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    • #116402
      Confusedandanxious
      Participant

      Hi ladies,

      I have posted a few times recently, i really have been pushed in many directions in a short space of time and i just need my feelings confirmed i guess.

      I split from my partner at the end of (detail removed by Moderator), since (detail removed by Moderator) he has been seeing someone new who lives (detail removed by Moderator) away, i have had our son for extra weekends and currently every weekend during lockdown as in his words “you will cope mentally with lockdown better if our son is home with you”.

      Anyway he is spending the majority of his time with his new gf and has met her DD, he has told our DS about her and he came home telling me hes getting a step sister the same age as him. When DS stayed with Dad (detail removed by Moderator) he came home to tell me that he has met the gf and dd over a video call.

      I just feel like this is all too much so soon after our long term relationship ending, im sure he has plans to move there after xmas too. Its not that i want him back or another relationship but i am just feeling like i ended the relationship and hes off playing happy families whilst im lonley at ghome. Dont get me started on my view of getting children involved so soon as that is making me so frustrated too.

      When my ex partner is back at his parebts he still questions me on am i speaking to anyone new yet (no) and se ding me sad songs to listen to about his feelings towards me and our relationship

    • #116439
      fizzylem
      Participant

      A respectful co parent would have spoken to you about how and when to introduce his new partner; tbh I’m not suprised you are upset, better for the children if he forms this relationship in his own adult time, again, a responsible parent would want to make sure this relationship will go the distance before introducing the new partner to his kids.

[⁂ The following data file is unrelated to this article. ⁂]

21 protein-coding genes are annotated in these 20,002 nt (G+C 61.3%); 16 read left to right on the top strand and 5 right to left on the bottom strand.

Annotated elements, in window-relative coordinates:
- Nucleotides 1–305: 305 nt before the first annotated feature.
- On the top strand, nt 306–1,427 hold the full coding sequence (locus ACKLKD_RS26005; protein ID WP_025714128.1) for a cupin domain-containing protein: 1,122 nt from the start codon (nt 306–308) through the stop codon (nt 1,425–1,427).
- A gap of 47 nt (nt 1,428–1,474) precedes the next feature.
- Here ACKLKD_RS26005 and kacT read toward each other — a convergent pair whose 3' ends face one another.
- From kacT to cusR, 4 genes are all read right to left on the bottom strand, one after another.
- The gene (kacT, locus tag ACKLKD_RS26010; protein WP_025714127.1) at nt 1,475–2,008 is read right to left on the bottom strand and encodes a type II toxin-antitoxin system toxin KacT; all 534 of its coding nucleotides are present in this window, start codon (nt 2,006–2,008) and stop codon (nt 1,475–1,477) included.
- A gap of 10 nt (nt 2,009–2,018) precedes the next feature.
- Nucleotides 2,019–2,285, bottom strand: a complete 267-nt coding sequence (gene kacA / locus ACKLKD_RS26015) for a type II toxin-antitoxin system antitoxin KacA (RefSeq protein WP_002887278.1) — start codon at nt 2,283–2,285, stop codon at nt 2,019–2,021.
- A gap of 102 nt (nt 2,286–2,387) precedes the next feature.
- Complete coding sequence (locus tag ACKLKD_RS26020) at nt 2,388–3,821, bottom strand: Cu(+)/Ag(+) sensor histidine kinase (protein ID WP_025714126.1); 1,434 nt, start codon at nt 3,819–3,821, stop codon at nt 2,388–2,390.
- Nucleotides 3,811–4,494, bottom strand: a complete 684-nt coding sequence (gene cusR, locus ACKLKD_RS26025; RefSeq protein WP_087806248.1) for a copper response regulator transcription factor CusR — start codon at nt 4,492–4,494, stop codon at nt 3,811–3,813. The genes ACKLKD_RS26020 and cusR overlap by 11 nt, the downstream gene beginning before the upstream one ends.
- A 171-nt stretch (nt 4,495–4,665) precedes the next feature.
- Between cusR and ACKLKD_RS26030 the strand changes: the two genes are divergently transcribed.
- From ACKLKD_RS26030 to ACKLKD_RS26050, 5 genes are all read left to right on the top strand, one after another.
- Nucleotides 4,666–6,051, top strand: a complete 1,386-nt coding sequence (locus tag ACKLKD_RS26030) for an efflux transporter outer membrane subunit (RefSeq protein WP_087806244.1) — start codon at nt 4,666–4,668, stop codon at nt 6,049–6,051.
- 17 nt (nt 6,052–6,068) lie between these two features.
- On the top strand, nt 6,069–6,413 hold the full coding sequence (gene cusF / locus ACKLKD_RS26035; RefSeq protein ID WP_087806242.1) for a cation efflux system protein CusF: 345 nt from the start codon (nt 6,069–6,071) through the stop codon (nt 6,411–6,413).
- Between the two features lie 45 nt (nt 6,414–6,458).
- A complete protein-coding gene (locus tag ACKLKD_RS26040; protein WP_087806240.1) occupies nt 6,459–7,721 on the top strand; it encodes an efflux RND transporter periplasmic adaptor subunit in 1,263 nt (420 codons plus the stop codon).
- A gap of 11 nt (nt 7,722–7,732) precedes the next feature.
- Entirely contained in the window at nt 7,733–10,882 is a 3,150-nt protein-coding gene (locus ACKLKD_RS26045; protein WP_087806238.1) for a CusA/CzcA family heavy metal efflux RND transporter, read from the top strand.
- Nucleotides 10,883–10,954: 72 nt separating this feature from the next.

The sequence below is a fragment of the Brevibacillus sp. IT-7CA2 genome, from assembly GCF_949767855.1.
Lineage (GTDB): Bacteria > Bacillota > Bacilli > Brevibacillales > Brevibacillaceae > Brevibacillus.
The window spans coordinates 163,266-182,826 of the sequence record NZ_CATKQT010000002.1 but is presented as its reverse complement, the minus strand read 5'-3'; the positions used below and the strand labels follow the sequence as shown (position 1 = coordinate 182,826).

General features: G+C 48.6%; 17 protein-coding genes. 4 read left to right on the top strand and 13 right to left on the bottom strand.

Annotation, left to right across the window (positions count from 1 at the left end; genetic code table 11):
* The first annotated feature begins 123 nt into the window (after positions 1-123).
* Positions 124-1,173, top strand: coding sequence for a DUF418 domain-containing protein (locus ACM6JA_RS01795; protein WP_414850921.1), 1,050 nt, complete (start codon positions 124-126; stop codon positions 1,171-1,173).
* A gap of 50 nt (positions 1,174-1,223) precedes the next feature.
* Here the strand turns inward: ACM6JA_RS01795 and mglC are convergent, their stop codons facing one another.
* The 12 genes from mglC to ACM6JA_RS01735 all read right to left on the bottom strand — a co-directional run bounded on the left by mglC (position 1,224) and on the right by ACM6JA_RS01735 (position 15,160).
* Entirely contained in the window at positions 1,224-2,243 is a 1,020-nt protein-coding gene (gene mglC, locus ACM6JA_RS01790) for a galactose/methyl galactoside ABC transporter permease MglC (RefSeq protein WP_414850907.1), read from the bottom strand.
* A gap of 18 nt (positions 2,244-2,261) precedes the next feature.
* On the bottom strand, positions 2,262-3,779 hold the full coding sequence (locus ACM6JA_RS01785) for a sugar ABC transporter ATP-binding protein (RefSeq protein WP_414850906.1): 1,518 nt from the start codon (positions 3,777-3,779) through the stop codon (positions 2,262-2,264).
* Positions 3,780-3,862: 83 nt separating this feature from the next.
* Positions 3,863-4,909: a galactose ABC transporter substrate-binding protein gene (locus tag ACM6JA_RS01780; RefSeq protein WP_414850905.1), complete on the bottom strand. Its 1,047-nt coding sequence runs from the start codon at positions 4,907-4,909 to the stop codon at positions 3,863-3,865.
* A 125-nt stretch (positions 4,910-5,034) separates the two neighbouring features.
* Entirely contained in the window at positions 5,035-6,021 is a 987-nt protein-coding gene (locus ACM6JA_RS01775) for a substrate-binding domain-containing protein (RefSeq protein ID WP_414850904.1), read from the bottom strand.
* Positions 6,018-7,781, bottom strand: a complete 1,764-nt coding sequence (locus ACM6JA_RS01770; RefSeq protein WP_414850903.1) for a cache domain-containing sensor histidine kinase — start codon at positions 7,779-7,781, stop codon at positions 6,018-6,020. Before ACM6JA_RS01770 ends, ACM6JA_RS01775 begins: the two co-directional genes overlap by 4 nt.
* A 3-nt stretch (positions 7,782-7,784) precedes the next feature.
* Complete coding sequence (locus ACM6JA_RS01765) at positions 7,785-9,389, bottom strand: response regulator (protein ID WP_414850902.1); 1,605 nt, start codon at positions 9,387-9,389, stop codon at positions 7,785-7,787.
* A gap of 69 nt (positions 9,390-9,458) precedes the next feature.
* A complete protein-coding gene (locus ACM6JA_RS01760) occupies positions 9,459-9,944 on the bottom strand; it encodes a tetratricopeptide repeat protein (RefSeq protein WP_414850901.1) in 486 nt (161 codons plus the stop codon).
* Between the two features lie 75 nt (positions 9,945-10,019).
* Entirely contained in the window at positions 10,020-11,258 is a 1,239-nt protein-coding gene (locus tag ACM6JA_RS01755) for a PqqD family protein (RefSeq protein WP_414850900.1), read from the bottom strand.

My ex did this, (detail removed by Moderator) weeks after ‘seeing her’, I sent him some links re what is advised re how to handle this. It could be an idea to get a parental agreement drawn up, if this is possible, might not be if you can’t agree; cafcass can provide this service for you. You could also seek legal advice, and get a solictor to write to him, making it clear this is too quick and that you not in agreement with regarding this as the best way to handle it. You could call the NSPCC or cafcass and talk this through with them, find out what they advise.

      The way he has discarded and moved on very quickly tells us there is more chance it will go wrong than it ever going right; it’s too quick for everyone. You know what it is like to be in a relationship with him too of course, highly likely she will experience him in similar ways, he is who he is after all and this won’t change. She needs to see him at his worst before making a decison to move in with him doesn’t she? But some women don’t consider this, think it feels right now or he behaves well enough until he gets his feet under the table.

      Or you could roll with it and support your children through the difficulties it brings, with outside support for them and for you I guess. But if you do this I would suggest that you get proffs to document it all, so NSPCC, GP, childrens services; so that they can show what is happening; there is a BIG difference between what you say and what a proff says if you ever need this in family court. Be savvy, document and evidence everything.

      I would try to protect my kids from this as much as possible, yes he has PR, but he’s not making the best decisions for his children is he. I’d try to get him onboard in some way first, agree a way forwards, but if not then I’d find out what else can be done. As the primary carer you are quite within your rights to ask that you decide a plan together and or that you do not think this is right for the children yet, down the line yes, but not at present x

    • #116440
      fizzylem
      Participant

      Cafcass also offer a coparenting course; which might be helpful, would show him how he is expected to behave, ‘might’ help him think about how best to move forwwards. You both do it, online seperately; they would write to him to offer this if you request it, means he’s more likely to do it hey and you don’t have to get into it with him.

    • #116442
      Confusedandanxious
      Participant

      Thank you so much for all of the information Fizzy. I will definately look into these suggestions although i think it will be more one sided as he doesnt ever admit that anything he does is wrong and will just avoid the person/situation that is saying it.

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